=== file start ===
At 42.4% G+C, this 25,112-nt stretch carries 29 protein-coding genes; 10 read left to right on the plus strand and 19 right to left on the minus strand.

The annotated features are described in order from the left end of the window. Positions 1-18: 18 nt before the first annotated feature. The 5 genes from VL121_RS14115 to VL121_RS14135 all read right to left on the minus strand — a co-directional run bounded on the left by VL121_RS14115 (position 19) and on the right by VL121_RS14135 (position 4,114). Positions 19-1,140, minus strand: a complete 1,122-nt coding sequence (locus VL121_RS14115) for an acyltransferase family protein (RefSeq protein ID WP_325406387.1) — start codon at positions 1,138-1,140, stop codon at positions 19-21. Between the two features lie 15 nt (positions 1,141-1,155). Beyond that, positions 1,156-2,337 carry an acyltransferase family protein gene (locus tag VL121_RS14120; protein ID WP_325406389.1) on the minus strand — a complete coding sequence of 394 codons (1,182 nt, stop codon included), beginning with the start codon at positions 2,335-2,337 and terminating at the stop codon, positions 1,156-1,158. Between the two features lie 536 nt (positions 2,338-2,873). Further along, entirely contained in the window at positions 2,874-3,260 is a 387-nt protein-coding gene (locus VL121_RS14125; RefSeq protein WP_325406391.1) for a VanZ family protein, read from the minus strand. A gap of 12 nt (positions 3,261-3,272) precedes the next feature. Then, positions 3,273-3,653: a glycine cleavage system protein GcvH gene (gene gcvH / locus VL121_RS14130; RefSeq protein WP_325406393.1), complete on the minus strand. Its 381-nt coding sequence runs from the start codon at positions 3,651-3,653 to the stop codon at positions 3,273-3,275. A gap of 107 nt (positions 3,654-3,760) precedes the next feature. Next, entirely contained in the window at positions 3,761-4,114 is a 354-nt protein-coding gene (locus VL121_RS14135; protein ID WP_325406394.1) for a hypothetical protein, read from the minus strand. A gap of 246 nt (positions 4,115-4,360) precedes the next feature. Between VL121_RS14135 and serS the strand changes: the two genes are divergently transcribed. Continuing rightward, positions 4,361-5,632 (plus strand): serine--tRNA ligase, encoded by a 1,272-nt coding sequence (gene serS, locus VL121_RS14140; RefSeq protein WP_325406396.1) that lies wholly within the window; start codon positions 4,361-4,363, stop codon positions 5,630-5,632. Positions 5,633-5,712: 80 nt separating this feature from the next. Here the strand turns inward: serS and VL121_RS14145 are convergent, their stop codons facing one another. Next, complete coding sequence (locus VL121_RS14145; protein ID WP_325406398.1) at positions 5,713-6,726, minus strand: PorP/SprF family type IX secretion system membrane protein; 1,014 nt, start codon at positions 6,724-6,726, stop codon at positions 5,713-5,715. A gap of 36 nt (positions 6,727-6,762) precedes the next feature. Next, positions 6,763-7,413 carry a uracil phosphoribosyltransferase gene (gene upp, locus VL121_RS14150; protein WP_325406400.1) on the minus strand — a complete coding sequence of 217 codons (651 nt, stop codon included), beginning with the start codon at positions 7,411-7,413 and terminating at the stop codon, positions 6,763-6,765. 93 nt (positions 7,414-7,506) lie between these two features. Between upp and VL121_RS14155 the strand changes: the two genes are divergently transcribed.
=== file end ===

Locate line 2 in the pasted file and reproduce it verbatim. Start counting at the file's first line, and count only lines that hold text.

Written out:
The annotated features are described in order from the left end of the window. Positions 1-18: 18 nt before the first annotated feature. The 5 genes from VL121_RS14115 to VL121_RS14135 all read right to left on the minus strand — a co-directional run bounded on the left by VL121_RS14115 (position 19) and on the right by VL121_RS14135 (position 4,114). Positions 19-1,140, minus strand: a complete 1,122-nt coding sequence (locus VL121_RS14115) for an acyltransferase family protein (RefSeq protein ID WP_325406387.1) — start codon at positions 1,138-1,140, stop codon at positions 19-21. Between the two features lie 15 nt (positions 1,141-1,155). Beyond that, positions 1,156-2,337 carry an acyltransferase family protein gene (locus tag VL121_RS14120; protein ID WP_325406389.1) on the minus strand — a complete coding sequence of 394 codons (1,182 nt, stop codon included), beginning with the start codon at positions 2,335-2,337 and terminating at the stop codon, positions 1,156-1,158. Between the two features lie 536 nt (positions 2,338-2,873). Further along, entirely contained in the window at positions 2,874-3,260 is a 387-nt protein-coding gene (locus VL121_RS14125; RefSeq protein WP_325406391.1) for a VanZ family protein, read from the minus strand. A gap of 12 nt (positions 3,261-3,272) precedes the next feature. Then, positions 3,273-3,653: a glycine cleavage system protein GcvH gene (gene gcvH / locus VL121_RS14130; RefSeq protein WP_325406393.1), complete on the minus strand. Its 381-nt coding sequence runs from the start codon at positions 3,651-3,653 to the stop codon at positions 3,273-3,275. A gap of 107 nt (positions 3,654-3,760) precedes the next feature. Next, entirely contained in the window at positions 3,761-4,114 is a 354-nt protein-coding gene (locus VL121_RS14135; protein ID WP_325406394.1) for a hypothetical protein, read from the minus strand. A gap of 246 nt (positions 4,115-4,360) precedes the next feature. Between VL121_RS14135 and serS the strand changes: the two genes are divergently transcribed. Continuing rightward, positions 4,361-5,632 (plus strand): serine--tRNA ligase, encoded by a 1,272-nt coding sequence (gene serS, locus VL121_RS14140; RefSeq protein WP_325406396.1) that lies wholly within the window; start codon positions 4,361-4,363, stop codon positions 5,630-5,632. Positions 5,633-5,712: 80 nt separating this feature from the next. Here the strand turns inward: serS and VL121_RS14145 are convergent, their stop codons facing one another. Next, complete coding sequence (locus VL121_RS14145; protein ID WP_325406398.1) at positions 5,713-6,726, minus strand: PorP/SprF family type IX secretion system membrane protein; 1,014 nt, start codon at positions 6,724-6,726, stop codon at positions 5,713-5,715. A gap of 36 nt (positions 6,727-6,762) precedes the next feature. Next, positions 6,763-7,413 carry a uracil phosphoribosyltransferase gene (gene upp, locus VL121_RS14150; protein WP_325406400.1) on the minus strand — a complete coding sequence of 217 codons (651 nt, stop codon included), beginning with the start codon at positions 7,411-7,413 and terminating at the stop codon, positions 6,763-6,765. 93 nt (positions 7,414-7,506) lie between these two features. Between upp and VL121_RS14155 the strand changes: the two genes are divergently transcribed.